Evaluation of agrochemical interactions and application timings in corn and soybean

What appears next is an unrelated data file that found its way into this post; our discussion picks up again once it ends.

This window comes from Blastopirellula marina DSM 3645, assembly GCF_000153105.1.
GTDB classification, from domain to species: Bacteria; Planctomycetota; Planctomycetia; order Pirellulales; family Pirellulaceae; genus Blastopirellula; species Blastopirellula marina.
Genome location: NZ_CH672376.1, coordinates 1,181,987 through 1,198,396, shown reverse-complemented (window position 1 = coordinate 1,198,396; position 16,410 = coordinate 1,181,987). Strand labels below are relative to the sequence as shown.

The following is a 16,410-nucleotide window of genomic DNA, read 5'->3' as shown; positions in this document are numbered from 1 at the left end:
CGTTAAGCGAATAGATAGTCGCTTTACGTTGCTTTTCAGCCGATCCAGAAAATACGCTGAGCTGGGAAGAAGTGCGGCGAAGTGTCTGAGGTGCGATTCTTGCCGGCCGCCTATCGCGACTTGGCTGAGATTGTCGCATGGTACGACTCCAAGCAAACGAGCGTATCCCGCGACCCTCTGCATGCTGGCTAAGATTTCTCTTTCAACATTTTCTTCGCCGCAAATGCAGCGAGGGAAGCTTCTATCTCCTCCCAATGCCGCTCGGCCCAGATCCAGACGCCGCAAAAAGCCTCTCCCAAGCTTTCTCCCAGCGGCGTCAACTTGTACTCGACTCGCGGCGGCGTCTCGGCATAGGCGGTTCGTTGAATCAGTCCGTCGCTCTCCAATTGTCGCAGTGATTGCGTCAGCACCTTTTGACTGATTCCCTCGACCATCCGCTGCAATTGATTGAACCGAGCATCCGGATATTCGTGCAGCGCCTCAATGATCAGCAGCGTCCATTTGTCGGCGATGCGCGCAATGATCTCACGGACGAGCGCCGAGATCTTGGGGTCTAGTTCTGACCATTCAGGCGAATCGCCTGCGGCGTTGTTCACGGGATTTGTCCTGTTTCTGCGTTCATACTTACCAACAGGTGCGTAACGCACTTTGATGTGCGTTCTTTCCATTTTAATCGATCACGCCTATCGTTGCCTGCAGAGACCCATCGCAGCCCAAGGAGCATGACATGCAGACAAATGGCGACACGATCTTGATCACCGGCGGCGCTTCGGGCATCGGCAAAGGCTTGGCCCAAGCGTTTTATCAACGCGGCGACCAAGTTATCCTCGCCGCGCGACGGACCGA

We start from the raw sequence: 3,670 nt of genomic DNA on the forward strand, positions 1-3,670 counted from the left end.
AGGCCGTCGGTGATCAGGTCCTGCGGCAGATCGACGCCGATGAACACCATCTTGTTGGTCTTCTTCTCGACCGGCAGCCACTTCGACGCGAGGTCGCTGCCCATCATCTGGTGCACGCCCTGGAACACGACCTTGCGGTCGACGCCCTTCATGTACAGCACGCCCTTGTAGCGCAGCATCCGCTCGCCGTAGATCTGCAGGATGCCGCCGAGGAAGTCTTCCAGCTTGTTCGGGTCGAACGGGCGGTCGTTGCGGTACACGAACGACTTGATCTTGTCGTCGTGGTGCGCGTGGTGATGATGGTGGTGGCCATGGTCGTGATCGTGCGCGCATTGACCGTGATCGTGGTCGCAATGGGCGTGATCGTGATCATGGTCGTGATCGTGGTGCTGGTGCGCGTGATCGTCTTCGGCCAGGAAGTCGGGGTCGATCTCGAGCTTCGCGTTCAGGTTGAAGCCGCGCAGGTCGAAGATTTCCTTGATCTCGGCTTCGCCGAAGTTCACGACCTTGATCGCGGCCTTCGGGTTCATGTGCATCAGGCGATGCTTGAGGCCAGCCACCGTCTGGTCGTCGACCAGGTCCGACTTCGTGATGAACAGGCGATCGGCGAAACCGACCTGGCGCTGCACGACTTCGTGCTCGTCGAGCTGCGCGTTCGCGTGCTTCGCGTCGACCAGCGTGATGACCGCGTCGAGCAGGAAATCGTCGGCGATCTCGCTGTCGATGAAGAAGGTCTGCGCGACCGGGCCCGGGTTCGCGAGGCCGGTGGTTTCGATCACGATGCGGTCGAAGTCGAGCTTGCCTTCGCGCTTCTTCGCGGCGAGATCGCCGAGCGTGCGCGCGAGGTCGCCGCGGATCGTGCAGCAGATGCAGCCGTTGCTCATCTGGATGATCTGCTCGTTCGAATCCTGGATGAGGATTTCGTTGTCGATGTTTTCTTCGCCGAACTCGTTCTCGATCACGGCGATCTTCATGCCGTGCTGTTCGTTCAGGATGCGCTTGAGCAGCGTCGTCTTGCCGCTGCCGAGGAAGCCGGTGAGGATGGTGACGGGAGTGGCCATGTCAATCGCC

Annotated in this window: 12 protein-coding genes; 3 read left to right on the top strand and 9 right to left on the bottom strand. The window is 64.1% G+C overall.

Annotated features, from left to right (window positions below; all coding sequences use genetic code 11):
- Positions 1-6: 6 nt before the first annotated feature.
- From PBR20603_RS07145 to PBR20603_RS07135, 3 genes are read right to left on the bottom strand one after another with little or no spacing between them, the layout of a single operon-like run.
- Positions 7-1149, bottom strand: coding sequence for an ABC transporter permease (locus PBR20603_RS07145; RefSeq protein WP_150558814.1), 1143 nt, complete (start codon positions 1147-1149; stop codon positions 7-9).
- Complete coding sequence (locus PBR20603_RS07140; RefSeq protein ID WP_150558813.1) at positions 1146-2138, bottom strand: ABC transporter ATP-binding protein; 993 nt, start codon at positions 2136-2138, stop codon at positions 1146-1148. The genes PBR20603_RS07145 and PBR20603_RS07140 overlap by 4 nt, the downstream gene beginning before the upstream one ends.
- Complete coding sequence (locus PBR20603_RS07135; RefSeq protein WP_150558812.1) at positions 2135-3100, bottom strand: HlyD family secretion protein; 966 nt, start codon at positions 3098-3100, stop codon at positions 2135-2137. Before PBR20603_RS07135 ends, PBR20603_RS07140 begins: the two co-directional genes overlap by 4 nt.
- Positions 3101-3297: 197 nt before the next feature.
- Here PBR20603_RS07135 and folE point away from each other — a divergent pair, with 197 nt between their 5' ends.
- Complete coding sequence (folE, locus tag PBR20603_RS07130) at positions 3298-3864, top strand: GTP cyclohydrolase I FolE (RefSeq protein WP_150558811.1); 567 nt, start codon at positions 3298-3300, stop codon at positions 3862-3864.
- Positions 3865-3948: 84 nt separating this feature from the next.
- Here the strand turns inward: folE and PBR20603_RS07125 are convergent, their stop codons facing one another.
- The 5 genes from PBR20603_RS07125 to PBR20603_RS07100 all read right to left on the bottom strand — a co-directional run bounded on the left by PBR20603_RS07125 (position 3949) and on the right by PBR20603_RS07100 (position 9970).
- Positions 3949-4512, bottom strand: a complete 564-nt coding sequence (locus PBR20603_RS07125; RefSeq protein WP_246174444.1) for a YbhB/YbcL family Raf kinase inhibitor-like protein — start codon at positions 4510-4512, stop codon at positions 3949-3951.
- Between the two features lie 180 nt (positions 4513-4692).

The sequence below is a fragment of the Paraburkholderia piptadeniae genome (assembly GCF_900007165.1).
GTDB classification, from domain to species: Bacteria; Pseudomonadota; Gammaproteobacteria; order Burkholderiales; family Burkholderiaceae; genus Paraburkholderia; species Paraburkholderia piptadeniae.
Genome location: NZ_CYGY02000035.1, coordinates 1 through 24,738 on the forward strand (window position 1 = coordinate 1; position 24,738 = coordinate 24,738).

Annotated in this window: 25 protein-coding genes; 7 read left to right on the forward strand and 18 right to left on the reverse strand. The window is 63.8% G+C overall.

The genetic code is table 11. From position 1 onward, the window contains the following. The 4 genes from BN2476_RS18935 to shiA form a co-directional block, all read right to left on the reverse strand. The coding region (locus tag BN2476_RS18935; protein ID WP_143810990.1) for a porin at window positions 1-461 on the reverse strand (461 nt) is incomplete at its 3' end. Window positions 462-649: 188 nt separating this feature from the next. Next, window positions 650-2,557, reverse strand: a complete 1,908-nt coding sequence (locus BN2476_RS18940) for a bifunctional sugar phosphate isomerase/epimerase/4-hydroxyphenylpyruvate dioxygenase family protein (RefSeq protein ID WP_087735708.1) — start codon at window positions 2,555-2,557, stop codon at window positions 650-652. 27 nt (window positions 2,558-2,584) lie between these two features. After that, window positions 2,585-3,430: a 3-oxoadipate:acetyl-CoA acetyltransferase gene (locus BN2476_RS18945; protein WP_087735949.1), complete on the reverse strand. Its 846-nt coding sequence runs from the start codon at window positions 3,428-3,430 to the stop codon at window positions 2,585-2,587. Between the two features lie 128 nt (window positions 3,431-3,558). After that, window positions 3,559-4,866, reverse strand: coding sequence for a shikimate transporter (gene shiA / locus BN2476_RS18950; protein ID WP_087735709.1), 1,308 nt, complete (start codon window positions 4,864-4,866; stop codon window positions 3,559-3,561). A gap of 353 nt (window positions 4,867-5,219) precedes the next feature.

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Due to the increase in glyphosate-resistant (GR) weeds, two agrochemical companies have developed soybeans with resistance to 2,4-D and dicamba in an effort to provide growers with new options for the control of problematic GR species. Due to the high sensitivity of non-transformed soybeans that may be grown in close proximity to 2,4-D- or dicamba-resistant crops, there is increasing concern about the potential for off-target movement of these herbicides through drift, volatility, and/or tank contamination. Traditionally, applications of fungicides have been made to corn between tasseling (VT) and silking (R1); however in recent years some pesticide manufacturers have promoted early-season fungicide coapplications with post-emergence (POST) herbicide treatments. Corn is also a nitrogen-demanding crop, where nitrogen uptake is often limited due to soil characteristics and environmental factors. The ability to co-apply agrochemicals allows growers the option of combining desirable products with a POST herbicide application at no additional application cost. The objectives of this research are to: 1) compare the relative soybean phytotoxicity of eight synthetic auxin herbicides to one another and 2) determine the effects of V5 herbicide, fungicide, and/or slow-release N co-applications on corn injury and yield. Results from these experiments suggest significant yield reductions can occur if proper application methods are not followed when applying synthetic auxin herbicides. Also, the addition of a fungicide and/or slow-release N fertilizer at V5 is not likely to increase corn grain yields in comparison to an herbicide treatment alone.